“Their shows are stunning – danced with great pride and style and displaying superb musicianship.” The Guardian
The Watmon Cultural Group is a collective of musicians led by Amone Watmon Matthew, which promotes the preservation of Ugandan cultural heritage through dance. The group is made up of up to 50 members, the youngest members being only seven years old.
Matthew was born on the 25th November 1951 in Kipgum district, Awedi village in the north of Uganda. He was fond of playing music as he grew up, playing the nanga (a harp) in the field as he tended the family cattle or worked on the farm.
He lived in Awedi until 1991, when he moved to Kampala, due to the rebel fighting. He started a small group of dancers, performing Acholi traditional dance which he had learnt when he was young, both from grandfather in his village and from watching dancers at village events. He went around his district in Kampala, telling people he would like to start a dance troupe, and was met with a positive reaction. Eventually he had people coming to him asking to be a part of it, and from that point the group became an institution. In the fallout of the war against Idi Amin’s regime, many people were looking for an escape, and the troupe presented just such an opportunity.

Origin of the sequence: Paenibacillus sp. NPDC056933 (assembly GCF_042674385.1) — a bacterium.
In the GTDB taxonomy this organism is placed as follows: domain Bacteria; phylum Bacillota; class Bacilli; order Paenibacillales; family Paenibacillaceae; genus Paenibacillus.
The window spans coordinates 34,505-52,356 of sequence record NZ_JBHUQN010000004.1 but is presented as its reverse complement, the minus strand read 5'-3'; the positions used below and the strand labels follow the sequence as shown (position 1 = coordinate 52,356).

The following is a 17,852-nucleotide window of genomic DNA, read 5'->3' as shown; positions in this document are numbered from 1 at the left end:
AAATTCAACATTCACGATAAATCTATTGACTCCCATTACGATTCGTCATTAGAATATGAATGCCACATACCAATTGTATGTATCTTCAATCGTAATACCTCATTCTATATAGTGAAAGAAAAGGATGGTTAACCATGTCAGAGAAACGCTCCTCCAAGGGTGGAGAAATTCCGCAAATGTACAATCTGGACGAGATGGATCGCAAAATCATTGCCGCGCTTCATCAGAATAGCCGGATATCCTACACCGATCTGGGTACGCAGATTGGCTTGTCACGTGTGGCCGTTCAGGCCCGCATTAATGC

The group performed for President George Bush during a state visit to Uganda. They were also recorded in 2012 for the BBC’s World Routes album, presented by ethnomusicologist Lucy Duran. Their performance was described by Sounds and Colours as an ‘instrumental extravaganza’.
Sounds and Colours
Date of recording: 6th December 2012 Recording location: Naguru, Kampala, and Airport Guesthouse, Entebbe, Uganda Audio by: Steve Kivutia, Ketebul Music & Andy Patterson, Abubilla Music. Mixed by Andy Patterson Video by: Patrick Ondiek, Ketebul Music; Jimmy Allen and Victoria Denison, Abubilla Music